How To Choose Dividend Income Stocks
There are three things you should be looking at when it comes to generating dividend income.
You want to invest in a company that has an attractive dividend yield.
A dividend yield is defined as the ratio of the dividends paid, i.e. the dividends per share divided by the share price of a company.
That ratio of the numerator and denominator gives you a percentage and that percentage is known as the dividend yield.
Here are examples of dividend yield of various companies:
Focus on the Forward Yield % as that uses the forecast share price of the company from analysts reports.
Now ordinarily you'd want that number to be as high as possible.
However, that number also carries a bit of a warning because a high dividend yield does not always equate to being a good thing.
That’s because the numerator, the bottom part of that equation is the company's share price.
Simple maths would tell you that if the share price of a company falls and you divided the numerator by a lower number, it will make that dividend yield number go up.
This would mean that you might be thinking that this company's paying a much higher dividend yield, when it actual fact, it is the result of falling share price.
So although looking at the dividend yield is something to watch out for, looking for dividends that are really high, i.e. chasing high dividend yields can come with its own risks.
I'd highly recommend any dividend yields that are anything near 8% and above is usually a red flag.
It's something you should really aim to avoid, but the key is to look at a dividend yield in conjunction with the other metrics below.
This looks at how sustainable the dividends that accompany is paying would be in the near future.
The best indicator of the sustainability of dividends is to look at something known as the dividend cover.
This looks at the ratio of a company's profitability to the level of dividends that it pays in a year.
So it's a simple ratio of profits in a year divided by the dividends paid.
This gives you a ratio of something like one point something or two point something.
The higher that number the better because it shows that a company is able to comfortably pay dividends out of the profits that's generated.
But where you start to see numbers like nearer to the number one or the numbers such as zero point something, those should be red flags.
They start to suggest potentially that a company paying those dividends potentially might not be able to sustain those dividends into the near future.
Another place to look for this sustainability of dividends is to look at a company's financial statements.
In particular, look at the notes to the accounts or the director's statements.
These usually give an indication from the board of directors of where they see the direction of the company going and what they see their dividend policy looking like in the very near future.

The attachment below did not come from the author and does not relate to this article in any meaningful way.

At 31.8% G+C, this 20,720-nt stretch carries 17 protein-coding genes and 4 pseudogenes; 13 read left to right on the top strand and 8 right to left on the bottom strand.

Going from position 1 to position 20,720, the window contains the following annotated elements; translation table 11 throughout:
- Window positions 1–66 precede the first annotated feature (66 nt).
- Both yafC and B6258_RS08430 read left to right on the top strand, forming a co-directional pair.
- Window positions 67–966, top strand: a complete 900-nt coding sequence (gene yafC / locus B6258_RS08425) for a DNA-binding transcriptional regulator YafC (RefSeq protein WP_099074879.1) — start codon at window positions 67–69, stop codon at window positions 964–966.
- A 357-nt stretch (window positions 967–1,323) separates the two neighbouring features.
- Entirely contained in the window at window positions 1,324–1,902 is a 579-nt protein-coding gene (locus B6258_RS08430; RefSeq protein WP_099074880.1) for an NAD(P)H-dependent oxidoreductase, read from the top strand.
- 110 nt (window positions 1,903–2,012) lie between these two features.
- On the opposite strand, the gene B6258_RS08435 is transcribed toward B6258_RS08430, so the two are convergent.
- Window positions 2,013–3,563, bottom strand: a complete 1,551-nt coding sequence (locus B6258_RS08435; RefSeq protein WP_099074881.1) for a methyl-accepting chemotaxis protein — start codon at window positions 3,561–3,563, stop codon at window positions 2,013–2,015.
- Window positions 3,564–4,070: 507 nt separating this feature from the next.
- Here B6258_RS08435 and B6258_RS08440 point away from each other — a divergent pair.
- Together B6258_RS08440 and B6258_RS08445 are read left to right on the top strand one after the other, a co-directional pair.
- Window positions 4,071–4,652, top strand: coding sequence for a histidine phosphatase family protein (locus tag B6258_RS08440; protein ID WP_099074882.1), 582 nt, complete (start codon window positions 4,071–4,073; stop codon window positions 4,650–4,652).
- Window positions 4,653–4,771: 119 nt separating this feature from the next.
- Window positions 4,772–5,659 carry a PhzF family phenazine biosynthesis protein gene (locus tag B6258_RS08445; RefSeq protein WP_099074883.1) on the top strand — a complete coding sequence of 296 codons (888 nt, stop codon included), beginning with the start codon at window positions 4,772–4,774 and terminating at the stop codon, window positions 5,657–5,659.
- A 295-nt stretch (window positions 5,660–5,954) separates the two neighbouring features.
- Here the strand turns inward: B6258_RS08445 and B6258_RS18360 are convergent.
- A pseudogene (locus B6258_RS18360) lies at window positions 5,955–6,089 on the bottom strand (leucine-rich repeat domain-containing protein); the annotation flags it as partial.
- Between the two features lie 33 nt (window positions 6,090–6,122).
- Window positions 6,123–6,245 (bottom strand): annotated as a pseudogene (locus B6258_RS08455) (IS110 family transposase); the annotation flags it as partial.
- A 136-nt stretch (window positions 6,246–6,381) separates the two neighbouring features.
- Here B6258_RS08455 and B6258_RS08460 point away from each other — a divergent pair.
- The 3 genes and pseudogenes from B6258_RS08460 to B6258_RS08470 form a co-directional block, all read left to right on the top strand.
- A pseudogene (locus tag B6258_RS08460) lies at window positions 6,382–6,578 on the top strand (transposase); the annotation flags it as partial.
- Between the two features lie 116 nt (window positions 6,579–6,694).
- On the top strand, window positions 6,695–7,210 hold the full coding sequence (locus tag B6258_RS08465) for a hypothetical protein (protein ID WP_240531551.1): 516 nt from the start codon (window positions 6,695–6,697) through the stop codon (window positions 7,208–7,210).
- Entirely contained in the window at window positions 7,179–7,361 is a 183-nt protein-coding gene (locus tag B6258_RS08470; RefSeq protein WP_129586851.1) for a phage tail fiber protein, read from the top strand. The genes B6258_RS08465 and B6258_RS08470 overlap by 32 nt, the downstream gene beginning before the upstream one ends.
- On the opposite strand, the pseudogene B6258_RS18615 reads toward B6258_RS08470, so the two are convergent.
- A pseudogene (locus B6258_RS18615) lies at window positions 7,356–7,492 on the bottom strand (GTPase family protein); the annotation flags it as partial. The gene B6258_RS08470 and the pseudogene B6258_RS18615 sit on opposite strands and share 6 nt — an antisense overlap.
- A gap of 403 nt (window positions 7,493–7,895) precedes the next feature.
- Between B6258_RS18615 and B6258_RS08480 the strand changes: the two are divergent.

Beyond looking at just a dividend cover, you also want to look at the qualitative information that you can find in the financial statements.
This measure looks at sustainable earnings.
Dividend growth is defined as the percentage change in the dividends a company pays from one year to another.
You can look at this over a period of say three to five years and see how the dividends have potentially grown over time.
A good indicator and the main drivers for dividend growth are typically the revenue growth of a business over time.
This then drives the profit growth of that business as time passes because it's only through those profits (Retained Earnings) that a company could pay dividends.
So looking at the dividend growth, combined with the dividend cover as well as looking at the dividend yield can start to paint a very realistic picture.
Here is a simple example of those 3 metrics displayed here at Hargreaves Landown for Unilever (Ticker: ULVR)
To make this super real, I have done a deep dive in this video using 2 examples of dividend income paying companies:
In the above video I also share with you information on how to review the fundamentals of a company.
I.e. how to review their statement of Financial Position (Balance Sheet) and Performance (Income Statement).
I hope that has given you a good intro on how to start to invest in dividend stocks for dividend income
What To Read Next>>
- How To Invest In Stocks With Confidence: Step-by-Step For Beginners
- What Is An ETF? A Complete Beginner’s Guide For Investing
- Compound Interest Calculator: Benefits and FREE Excel Calculator
- 10 Tips For Smarter Investing
Do you currently invest in stocks or funds for your dividend income? Why have you chosen to do it that way? Please comment below.
Do please share this post if you found it useful, and remember, in all things be thankful and Seek Joy.